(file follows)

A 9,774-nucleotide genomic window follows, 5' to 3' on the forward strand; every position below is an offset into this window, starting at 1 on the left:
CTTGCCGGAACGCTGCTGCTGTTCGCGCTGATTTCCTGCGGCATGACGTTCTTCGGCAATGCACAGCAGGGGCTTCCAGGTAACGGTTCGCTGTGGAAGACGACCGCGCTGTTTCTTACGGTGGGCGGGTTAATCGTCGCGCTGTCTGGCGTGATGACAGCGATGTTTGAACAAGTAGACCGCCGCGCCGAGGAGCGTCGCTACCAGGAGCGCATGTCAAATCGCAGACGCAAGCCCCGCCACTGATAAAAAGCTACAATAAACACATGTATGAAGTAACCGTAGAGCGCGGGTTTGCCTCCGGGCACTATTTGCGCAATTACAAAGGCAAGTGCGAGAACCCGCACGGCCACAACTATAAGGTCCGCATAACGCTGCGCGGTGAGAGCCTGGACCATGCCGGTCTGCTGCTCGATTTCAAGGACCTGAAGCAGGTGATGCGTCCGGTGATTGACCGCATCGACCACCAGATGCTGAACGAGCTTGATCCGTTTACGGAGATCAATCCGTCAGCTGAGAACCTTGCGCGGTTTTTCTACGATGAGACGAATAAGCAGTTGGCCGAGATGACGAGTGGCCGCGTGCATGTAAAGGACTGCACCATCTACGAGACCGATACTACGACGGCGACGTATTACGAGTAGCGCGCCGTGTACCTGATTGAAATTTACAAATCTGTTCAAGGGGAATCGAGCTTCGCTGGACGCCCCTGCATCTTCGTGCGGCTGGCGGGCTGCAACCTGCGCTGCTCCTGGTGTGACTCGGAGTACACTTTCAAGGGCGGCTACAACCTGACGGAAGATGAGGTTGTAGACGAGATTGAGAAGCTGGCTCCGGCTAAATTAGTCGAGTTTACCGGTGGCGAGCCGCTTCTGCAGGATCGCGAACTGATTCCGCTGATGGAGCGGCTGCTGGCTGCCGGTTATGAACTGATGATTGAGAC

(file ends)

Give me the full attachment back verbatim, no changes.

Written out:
A 9,774-nucleotide genomic window follows, 5' to 3' on the forward strand; every position below is an offset into this window, starting at 1 on the left:
CTTGCCGGAACGCTGCTGCTGTTCGCGCTGATTTCCTGCGGCATGACGTTCTTCGGCAATGCACAGCAGGGGCTTCCAGGTAACGGTTCGCTGTGGAAGACGACCGCGCTGTTTCTTACGGTGGGCGGGTTAATCGTCGCGCTGTCTGGCGTGATGACAGCGATGTTTGAACAAGTAGACCGCCGCGCCGAGGAGCGTCGCTACCAGGAGCGCATGTCAAATCGCAGACGCAAGCCCCGCCACTGATAAAAAGCTACAATAAACACATGTATGAAGTAACCGTAGAGCGCGGGTTTGCCTCCGGGCACTATTTGCGCAATTACAAAGGCAAGTGCGAGAACCCGCACGGCCACAACTATAAGGTCCGCATAACGCTGCGCGGTGAGAGCCTGGACCATGCCGGTCTGCTGCTCGATTTCAAGGACCTGAAGCAGGTGATGCGTCCGGTGATTGACCGCATCGACCACCAGATGCTGAACGAGCTTGATCCGTTTACGGAGATCAATCCGTCAGCTGAGAACCTTGCGCGGTTTTTCTACGATGAGACGAATAAGCAGTTGGCCGAGATGACGAGTGGCCGCGTGCATGTAAAGGACTGCACCATCTACGAGACCGATACTACGACGGCGACGTATTACGAGTAGCGCGCCGTGTACCTGATTGAAATTTACAAATCTGTTCAAGGGGAATCGAGCTTCGCTGGACGCCCCTGCATCTTCGTGCGGCTGGCGGGCTGCAACCTGCGCTGCTCCTGGTGTGACTCGGAGTACACTTTCAAGGGCGGCTACAACCTGACGGAAGATGAGGTTGTAGACGAGATTGAGAAGCTGGCTCCGGCTAAATTAGTCGAGTTTACCGGTGGCGAGCCGCTTCTGCAGGATCGCGAACTGATTCCGCTGATGGAGCGGCTGCTGGCTGCCGGTTATGAACTGATGATTGAGAC